It’s been interesting seeing a more cooperative and friendly side of Microsoft coming out as of late, with bigger efforts being made round table to encourage interoperability with competitor’s software. Evidently part of their new open arms philosophy has taken on the form of a new Android launcher called Arrow Launcher.
Arrow Launcher takes a completely new approach to the Android user interface/UI experience by taking full advantage of the home screen pages to provide quick and easy access to many frequently used functions. Thankfully Microsoft has avoided defaulting to their own Android software, so the launcher can be used with a variety of applications in the same manner no matter what your preferences in software may be. Another interesting addition to the Arrow Launcher UI is the transformation of the app drawer button into a toolbox drawer, with access to frequently used features such as the flashlight, plane mode, and wifi.
The default Arrow Launcher interface is crisp, responsive, smooth, and modern. Some customization is allowed via changing the wallpaper and icons; a cute addition to the customization options is the ability to download Bing’s featured wallpaper daily to use for your home screen. However, this is not an ideal launcher for customization enthusiasts; the customization options are very limited to just the basics, with the only real advanced feature being the ability to change icons.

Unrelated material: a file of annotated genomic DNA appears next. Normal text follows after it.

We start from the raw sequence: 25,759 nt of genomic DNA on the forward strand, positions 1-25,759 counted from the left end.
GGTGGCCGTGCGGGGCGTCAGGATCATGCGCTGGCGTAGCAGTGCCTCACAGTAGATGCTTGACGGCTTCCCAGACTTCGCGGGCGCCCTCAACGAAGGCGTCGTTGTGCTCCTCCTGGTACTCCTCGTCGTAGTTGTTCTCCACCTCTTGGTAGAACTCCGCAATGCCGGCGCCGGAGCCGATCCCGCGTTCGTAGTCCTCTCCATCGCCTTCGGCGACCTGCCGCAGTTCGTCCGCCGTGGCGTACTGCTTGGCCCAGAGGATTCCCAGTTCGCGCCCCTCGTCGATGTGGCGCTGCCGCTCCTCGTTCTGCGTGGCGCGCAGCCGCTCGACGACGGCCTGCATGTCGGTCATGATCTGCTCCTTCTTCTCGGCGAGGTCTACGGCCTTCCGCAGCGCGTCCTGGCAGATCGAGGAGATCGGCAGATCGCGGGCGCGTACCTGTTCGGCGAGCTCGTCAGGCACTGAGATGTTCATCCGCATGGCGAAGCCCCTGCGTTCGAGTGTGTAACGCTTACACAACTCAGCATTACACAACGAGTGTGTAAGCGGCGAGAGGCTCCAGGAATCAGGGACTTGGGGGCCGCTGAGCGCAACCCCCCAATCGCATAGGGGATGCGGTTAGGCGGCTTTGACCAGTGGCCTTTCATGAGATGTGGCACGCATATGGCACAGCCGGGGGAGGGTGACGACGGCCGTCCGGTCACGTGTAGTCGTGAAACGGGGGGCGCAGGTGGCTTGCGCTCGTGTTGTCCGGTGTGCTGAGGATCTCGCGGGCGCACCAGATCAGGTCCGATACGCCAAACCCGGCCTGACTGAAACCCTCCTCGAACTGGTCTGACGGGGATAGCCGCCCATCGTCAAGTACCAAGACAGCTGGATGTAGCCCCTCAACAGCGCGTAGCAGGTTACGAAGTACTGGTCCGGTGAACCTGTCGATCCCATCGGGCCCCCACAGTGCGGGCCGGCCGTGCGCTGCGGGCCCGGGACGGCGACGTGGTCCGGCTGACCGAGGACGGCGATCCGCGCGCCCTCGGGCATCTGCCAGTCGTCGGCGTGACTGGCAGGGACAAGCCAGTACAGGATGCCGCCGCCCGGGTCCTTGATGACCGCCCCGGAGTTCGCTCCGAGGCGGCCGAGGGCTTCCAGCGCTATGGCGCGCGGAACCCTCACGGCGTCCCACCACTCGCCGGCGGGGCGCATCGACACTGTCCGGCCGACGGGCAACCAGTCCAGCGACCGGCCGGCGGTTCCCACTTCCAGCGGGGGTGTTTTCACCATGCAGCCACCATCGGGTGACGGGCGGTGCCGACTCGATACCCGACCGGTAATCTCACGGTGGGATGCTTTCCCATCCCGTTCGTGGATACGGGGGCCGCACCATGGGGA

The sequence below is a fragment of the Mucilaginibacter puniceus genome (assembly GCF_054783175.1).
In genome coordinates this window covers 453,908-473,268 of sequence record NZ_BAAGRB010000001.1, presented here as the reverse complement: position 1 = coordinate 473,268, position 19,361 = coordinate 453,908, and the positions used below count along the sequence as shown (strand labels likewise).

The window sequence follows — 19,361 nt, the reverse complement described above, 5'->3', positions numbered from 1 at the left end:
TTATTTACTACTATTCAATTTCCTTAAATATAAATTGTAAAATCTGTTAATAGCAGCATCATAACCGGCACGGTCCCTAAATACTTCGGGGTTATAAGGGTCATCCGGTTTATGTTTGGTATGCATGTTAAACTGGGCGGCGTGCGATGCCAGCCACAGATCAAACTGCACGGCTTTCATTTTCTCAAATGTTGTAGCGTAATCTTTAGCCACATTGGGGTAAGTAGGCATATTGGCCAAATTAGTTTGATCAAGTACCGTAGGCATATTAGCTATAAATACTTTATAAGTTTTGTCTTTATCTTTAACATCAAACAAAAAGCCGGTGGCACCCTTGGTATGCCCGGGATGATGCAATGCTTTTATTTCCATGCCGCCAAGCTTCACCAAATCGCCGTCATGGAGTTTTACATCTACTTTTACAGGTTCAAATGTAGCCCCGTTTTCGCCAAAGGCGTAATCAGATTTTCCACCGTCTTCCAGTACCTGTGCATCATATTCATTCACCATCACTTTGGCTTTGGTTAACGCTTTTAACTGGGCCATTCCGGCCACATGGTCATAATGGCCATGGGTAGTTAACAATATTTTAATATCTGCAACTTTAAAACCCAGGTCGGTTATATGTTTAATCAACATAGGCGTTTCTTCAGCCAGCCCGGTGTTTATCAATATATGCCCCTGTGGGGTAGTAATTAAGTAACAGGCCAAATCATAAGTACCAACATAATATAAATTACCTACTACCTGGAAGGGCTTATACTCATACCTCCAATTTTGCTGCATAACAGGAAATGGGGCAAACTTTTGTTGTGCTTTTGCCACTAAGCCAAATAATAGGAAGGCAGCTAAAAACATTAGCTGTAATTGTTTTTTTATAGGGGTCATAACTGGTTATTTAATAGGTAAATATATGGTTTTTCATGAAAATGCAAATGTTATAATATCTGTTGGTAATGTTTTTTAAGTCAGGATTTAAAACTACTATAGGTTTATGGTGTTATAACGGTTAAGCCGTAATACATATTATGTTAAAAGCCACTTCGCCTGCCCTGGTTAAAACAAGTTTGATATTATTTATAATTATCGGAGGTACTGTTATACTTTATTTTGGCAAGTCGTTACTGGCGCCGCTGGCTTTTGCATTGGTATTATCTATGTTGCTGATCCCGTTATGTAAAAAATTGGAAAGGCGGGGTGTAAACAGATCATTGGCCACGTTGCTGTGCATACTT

Samsung Galaxy users may find though that Arrow Launcher makes the perfect compliment to the default S5 and S6 theming application, the only launcher allowing them to sync up their launcher theme with the theming of the rest of the system’s user interface/UI. In fact, I suspect that Microsoft may have been targeting Samsung Galaxy users a little bit here with this launcher, considering how seamlessly it integrates with the rest of the Samsung Galaxy’s customized Android interface.
What really makes Arrow Launcher stand out from the Android launcher lineup is its reworking of the way the user interface/UI functions, making redundant tasks quicker and easier to access. This is perhaps the best reimagined Android launcher UI I’ve seen since I found Smart Launcher. It’s definitely one to consider for anyone looking for a new UI functionality experience or for something different from the default Samsung Galaxy S5 or S6 launchers.
I have to take some points off for the lack of customization features, but overall Arrow Launcher is smart, beautiful, functional, and lightweight. I give it a solid 8/10 for its innovative, smooth UI experience and stable code.
The People page in Arrow Launcher shows all your recent phone calls and texts.
The default app drawer in Arrow Launcher looks surprisingly similar to the default Samsung Galaxy S5/S6 app drawers.
The app drawer button does double duty as a toolbox for frequently accessed Android features in Arrow Launcher.
Arrow Launcher’s Wallpaper menu allows you to change the wallpaper using presets, custom images from your gallery, or Bing’s daily wallpapers.
The Notes and Reminders page in Arrow Launcher gives quick access to a checkboxed form to list tasks and items. The starring system allows prioritization of the most urgent notes.
As you can see, Arrow Launcher’s Settings menu is a little bare, but does allow for a few changes, such as the default SMS app and icon pack.